How Little Beach Boathouse carved out a reputation

The fresh way: Ben Way with local prawns and oysters on the deck of Little Beach Boathouse. Picture: Jonathan Carroll
The fresh way: Ben Way with local prawns and oysters on the deck of Little Beach Boathouse. Picture: Jonathan Carroll

Little Beach Boathouse head chef Ben Way’s day starts at the crack of dawn with phone calls and text messages, searching for the latest fresh catch from Port Stephens commercial fishermen.

Sometimes, his day ends knowing exactly what he will get in the morning.

“We have a guy who supplies us with local king prawns,” he says. “Sometimes when we do a wedding, at midnight, you can actually see the guy. He’s only a hundred metres over there [he points into the bay] and he’s trawling for prawns. Sometimes he drops them into me in the morning and they are still warm. We ice them all down and with rock salt and salt.”

Way, a former head chef at Muse Restaurant in the Hunter Valley, has worked hard to put his mark on the idyllic Little Beach location in Nelson Bay with his business partners. Their work is bearing fruit: the restaurant won the 2017 Best Seafood Restaurant in regional NSW in the NSW Restaurant & Catering Assocation Awards.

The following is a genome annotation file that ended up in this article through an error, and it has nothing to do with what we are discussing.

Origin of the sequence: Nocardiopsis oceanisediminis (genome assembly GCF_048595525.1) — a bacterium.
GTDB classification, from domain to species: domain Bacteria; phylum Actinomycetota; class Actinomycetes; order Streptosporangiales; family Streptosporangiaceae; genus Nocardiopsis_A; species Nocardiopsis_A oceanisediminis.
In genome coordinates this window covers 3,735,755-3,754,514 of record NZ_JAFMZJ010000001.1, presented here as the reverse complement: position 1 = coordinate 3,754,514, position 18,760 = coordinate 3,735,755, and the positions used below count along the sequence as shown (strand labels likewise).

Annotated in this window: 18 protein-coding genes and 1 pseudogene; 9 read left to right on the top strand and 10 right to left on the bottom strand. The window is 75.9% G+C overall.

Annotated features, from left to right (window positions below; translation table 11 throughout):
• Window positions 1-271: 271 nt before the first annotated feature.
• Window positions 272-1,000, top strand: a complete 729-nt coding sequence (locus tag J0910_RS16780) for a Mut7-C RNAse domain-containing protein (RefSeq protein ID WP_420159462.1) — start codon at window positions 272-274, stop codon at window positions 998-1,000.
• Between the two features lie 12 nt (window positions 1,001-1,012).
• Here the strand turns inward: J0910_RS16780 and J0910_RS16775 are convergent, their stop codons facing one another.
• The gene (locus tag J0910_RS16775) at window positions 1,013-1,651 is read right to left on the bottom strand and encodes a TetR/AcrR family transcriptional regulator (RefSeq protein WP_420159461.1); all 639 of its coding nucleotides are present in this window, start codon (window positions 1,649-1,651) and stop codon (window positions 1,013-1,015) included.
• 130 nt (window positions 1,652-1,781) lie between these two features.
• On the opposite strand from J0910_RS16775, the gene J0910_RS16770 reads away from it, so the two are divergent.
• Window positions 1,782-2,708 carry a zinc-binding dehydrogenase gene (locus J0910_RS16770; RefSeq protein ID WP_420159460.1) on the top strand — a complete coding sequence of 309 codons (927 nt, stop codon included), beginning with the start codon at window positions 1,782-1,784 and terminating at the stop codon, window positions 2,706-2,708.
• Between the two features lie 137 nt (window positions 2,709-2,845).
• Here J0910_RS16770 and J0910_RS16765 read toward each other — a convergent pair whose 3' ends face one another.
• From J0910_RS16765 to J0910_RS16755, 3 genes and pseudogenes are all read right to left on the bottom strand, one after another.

“The biggest buzz for me is making sure i can get local seafood,” Way says. “Sometimes I can’t. And I won’t sacrifice locality for quality. My menu is based around stuff I know I can consistently get and of an extremely high standard.”

While the menu features favourites like squid ink spaghetti with king prawns, mussels and squid, miso-glazed Atlantic salmon, the Boathouse prawn cocktail (with local prawns) and steamed Spring Bay mussels, there is always a busy specials board featuring fresh local catch.

“I really like to think I strive to showcase the local area the best I can,” Way says “I push my specials, I push my local fish as soon as it comes in. I don’t know what I’ve got til 7am. I can’t put it in writing. I haven’t got enough time. So we have a big specials board. The regulars, first thing they do is look at the board. The regulars will always have swordfish, or blue-eyed cod. They trust us to do a good job with it.”

The market fish dish has a solid template, Way says: always local fish, with a fresh salad.

British-born Way doesn’t attempt to emulate fresh dining trends or chase the status of a “hatted restaurant”. He’s quite happy to let the food do the talking.

“For me, I am absolutely produce-based,” he says. “And everything can follow. When I get an amazing fantastic piece of tuna, why do anything different, why try to show off, when all you need to do is show off the produce.

“For me, the biggest thing i learned [in fine dining] was restraint. When you have great produce, why would you muck around with it. My menu reads simply: it is essentially about the primary cut.”

Way is proud to be part of a Port Stephens food scene that is lifting its game. Little Beach Boathouse’s success speaks for itself: the team has grown from 12 to 45 in four years, the main dining room is serving up to 160 meals on a Saturday night and is booked out for a month in advance in the summer.